If you live in either the US, India, Bangladesh, or Brazil, you can now install the app from the Google Play Store onto your phone. Everyone else will have to wait a bit. The official OpenAI Twitter account states that its Android service will roll out to other global regions within the coming week.
The first thing you may notice upon downloading the app is it functions pretty much like ChatGPT on desktop or on iPhones. It’s the same generative AI service where you can ask it whatever question you may or ask for some pieces of advice. There are two ways to interact with the ChatGPT, either through typing in a text prompt or saying a voice comment through the in-app speech recognition feature.
You can create a new login for the mobile AI, but you can sign in with a previously made account if you wish. All of your past prompts and history with ChatGPT will be found on the Android version. So don’t worry about missing a beat.
The Settings menu does contain a couple of notable features that we should mention. Under Data Controls, users can select to share their chat history with the company to train their AI or deny the developer permission. There’s a way to export data into a separate file so you can then upload the information onto another account. Also, it’s possible to wipe out your chat history as well as delete your account.
It appears there are plans to one day introduce ChatGPT Plus to Android. This is a subscription service offering a number of things such as priority access during times of high demand to new features like access to the more advanced GPT-4 model. It’s unknown when ChatGPT Plus will arrive. We reached out to OpenAI for more info. This story will be updated at a later time.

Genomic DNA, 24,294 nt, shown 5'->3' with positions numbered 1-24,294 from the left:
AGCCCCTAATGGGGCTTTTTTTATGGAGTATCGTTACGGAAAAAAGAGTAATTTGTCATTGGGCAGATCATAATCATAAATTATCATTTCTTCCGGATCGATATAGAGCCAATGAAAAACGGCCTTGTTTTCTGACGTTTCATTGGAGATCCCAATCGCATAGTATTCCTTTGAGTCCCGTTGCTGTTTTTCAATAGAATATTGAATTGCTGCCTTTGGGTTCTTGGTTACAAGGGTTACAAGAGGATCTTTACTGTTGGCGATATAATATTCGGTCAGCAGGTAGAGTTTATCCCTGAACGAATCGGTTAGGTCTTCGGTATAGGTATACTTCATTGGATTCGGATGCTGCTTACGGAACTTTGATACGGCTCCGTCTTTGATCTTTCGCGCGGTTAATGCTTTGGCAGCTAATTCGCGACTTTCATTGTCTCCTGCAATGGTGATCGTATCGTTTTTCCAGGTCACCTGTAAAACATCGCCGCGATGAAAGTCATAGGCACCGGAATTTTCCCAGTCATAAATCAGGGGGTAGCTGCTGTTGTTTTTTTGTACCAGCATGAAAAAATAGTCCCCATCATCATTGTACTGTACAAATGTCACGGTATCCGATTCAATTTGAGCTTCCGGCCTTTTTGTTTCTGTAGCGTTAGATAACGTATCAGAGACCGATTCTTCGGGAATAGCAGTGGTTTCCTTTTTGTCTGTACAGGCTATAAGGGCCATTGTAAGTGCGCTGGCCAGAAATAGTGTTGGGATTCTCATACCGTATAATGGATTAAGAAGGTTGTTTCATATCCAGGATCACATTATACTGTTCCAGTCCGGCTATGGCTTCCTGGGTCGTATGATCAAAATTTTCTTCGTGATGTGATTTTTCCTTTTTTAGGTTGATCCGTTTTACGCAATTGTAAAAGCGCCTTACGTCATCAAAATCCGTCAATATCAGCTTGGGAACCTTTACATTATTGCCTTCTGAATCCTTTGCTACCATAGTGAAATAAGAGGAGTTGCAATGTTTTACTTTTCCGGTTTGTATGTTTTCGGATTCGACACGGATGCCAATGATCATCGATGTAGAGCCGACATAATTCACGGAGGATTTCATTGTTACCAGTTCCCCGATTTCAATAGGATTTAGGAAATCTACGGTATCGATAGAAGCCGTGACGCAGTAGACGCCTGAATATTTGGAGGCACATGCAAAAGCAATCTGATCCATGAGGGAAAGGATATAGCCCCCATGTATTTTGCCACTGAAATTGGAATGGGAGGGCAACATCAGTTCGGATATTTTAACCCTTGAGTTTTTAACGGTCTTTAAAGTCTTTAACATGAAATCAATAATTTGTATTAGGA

There isn’t much in the way of restrictions for ChatGPT on Android. At the very least, your device does need to be running Android 6, which came out in 2015. So as long as you own a phone made within the last decade or so, you can try out the app.
This launch is a very important milestone for the company as Android is actually the world’s most popular operating system. As of June 2023, Android makes up a little over 40 percent of the total OS market share followed by Windows at 28 percent then iOS at nearly 17 percent. It is nothing short of a behemoth in the industry.
With the release, we can’t help but wonder how this will affect people’s lives. OpenAI is potentially introducing a transformative (yet controversial) piece of tech to people who’ve never used it before.
On one hand, the chatbot can help vast amounts of users learn new topics or get advice based on information pulled from experts. It’s a more conversational and relaxed experience compared to figuring out how to get the response you want from a search engine. However, you do run into the risk of people becoming misinformed about a topic due to a hallucination. AIso, outputting false information remains the elephant in the room for much of the generative AI industry. The major players are making an effort to solve this problem; although it’s unknown when hallucinations will finally become a thing of the past.
To get an idea on ways AI can help us, check out TechRadar’s list of the best AI tools for 2023.